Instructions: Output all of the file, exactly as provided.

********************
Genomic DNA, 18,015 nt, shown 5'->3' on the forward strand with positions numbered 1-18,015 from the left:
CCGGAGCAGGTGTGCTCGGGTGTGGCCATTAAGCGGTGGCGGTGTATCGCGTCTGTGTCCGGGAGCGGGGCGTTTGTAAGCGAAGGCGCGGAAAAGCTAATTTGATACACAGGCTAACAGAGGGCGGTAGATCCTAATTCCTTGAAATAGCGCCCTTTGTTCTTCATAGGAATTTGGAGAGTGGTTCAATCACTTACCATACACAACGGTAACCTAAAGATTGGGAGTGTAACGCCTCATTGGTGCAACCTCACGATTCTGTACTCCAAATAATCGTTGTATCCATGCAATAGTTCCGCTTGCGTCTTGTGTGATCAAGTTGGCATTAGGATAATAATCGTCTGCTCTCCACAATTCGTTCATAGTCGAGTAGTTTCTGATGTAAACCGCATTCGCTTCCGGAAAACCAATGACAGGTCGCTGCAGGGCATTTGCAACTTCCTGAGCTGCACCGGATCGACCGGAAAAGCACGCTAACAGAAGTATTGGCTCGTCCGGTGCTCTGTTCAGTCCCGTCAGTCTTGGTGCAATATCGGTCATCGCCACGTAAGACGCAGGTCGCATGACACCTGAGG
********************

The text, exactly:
Genomic DNA, 18,015 nt, shown 5'->3' on the forward strand with positions numbered 1-18,015 from the left:
CCGGAGCAGGTGTGCTCGGGTGTGGCCATTAAGCGGTGGCGGTGTATCGCGTCTGTGTCCGGGAGCGGGGCGTTTGTAAGCGAAGGCGCGGAAAAGCTAATTTGATACACAGGCTAACAGAGGGCGGTAGATCCTAATTCCTTGAAATAGCGCCCTTTGTTCTTCATAGGAATTTGGAGAGTGGTTCAATCACTTACCATACACAACGGTAACCTAAAGATTGGGAGTGTAACGCCTCATTGGTGCAACCTCACGATTCTGTACTCCAAATAATCGTTGTATCCATGCAATAGTTCCGCTTGCGTCTTGTGTGATCAAGTTGGCATTAGGATAATAATCGTCTGCTCTCCACAATTCGTTCATAGTCGAGTAGTTTCTGATGTAAACCGCATTCGCTTCCGGAAAACCAATGACAGGTCGCTGCAGGGCATTTGCAACTTCCTGAGCTGCACCGGATCGACCGGAAAAGCACGCTAACAGAAGTATTGGCTCGTCCGGTGCTCTGTTCAGTCCCGTCAGTCTTGGTGCAATATCGGTCATCGCCACGTAAGACGCAGGTCGCATGACACCTGAGG